UN unanimously backs US-Taliban peace deal for Afghanistan
UNITED NATIONS — The United States won unanimous U.N. Security Council backing on Tuesday for the ambitious peace deal it signed with the Taliban aimed at ending the long war in Afghanistan and bringing U.S. troops home.
The U.S.-sponsored resolution “welcomes the significant steps towards ending the war and opening the door to intra-Afghan negotiations” enabled by the U.S.-Taliban joint declaration signed on Feb. 29.
The resolution also “welcomes the intention of all Afghan parties to pursue the successful negotiation of an inclusive political settlement and a permanent and comprehensive cease-fire.”
But Afghanistan’s rival leaders — President Ashraf Ghani and his former unity government partner Abdullah Abdullah — were each sworn in as the country’s new president in separate ceremonies on Monday, throwing plans for negotiations into chaos.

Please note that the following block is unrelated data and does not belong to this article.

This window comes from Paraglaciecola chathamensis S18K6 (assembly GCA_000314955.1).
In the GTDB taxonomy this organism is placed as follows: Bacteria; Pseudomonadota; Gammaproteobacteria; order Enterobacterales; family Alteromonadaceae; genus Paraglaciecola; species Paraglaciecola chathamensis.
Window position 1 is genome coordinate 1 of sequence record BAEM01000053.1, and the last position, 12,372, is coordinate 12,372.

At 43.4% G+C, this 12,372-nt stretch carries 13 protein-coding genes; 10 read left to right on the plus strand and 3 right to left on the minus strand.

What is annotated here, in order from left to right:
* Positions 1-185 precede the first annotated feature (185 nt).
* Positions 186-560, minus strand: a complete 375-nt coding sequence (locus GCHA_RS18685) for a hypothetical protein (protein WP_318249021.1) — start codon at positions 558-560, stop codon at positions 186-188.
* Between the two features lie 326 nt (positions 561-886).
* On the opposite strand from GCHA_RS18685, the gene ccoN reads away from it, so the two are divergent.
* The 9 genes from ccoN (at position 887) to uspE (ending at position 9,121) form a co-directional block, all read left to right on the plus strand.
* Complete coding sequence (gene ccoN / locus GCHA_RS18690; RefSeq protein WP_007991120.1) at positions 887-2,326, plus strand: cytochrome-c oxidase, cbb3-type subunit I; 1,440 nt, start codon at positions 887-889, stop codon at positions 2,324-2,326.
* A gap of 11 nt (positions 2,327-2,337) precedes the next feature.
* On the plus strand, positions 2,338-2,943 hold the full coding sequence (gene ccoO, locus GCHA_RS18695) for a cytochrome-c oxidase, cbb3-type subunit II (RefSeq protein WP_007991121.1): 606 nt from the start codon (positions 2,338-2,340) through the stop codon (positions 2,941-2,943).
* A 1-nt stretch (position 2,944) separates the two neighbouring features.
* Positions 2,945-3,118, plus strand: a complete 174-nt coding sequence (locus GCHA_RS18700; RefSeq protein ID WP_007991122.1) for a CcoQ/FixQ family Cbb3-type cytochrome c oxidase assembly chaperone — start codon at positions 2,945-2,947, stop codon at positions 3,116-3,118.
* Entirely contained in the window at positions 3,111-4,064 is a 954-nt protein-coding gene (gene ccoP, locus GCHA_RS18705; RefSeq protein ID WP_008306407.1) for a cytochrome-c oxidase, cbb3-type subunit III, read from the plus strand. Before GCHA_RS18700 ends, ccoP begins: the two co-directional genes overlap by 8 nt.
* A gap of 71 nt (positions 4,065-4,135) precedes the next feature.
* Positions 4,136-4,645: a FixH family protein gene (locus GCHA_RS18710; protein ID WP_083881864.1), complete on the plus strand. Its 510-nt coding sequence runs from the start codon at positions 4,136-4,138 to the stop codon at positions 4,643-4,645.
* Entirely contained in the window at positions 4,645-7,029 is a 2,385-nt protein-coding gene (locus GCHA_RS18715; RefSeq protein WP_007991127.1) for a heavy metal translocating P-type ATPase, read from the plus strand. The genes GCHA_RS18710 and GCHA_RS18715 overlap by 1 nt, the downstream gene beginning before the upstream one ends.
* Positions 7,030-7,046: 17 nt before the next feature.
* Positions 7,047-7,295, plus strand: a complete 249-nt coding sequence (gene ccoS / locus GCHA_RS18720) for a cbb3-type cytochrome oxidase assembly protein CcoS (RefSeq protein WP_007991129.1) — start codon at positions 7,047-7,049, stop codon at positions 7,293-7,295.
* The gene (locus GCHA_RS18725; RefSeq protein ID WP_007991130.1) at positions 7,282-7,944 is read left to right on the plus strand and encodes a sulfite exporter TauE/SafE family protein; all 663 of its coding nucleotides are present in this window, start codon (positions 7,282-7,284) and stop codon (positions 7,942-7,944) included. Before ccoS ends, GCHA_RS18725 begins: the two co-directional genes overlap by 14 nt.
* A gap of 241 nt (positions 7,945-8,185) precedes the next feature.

In addition, Marine Gen. Frank McKenzie, the top U.S. commander for the Middle East, told the House Armed Services Committee Tuesday that Taliban attacks are higher than allowed in the plan and that he will recommend against full withdrawal of American troops if that continues.
The U.S.-Taliban deal is supposed to be followed by intra-Afghan talks in which all factions including the Taliban would negotiate a road map for their country’s future.
The resolution affirms “that any political settlement must protect the rights of all Afghans, including women, youth and minorities.”
This language was an addition from the original draft sought by council members who want to ensure that women’s rights are protected, and the Taliban doesn’t return to its previous draconian measures, including barring girls from education and women from work.
The resolution expresses the council’s readiness to review sanctions on individuals and groups once intra-Afghan negotiations start “in order to support the peace process,” stressing that the Taliban’s actions in reducing violence and advancing talks will affect the review.
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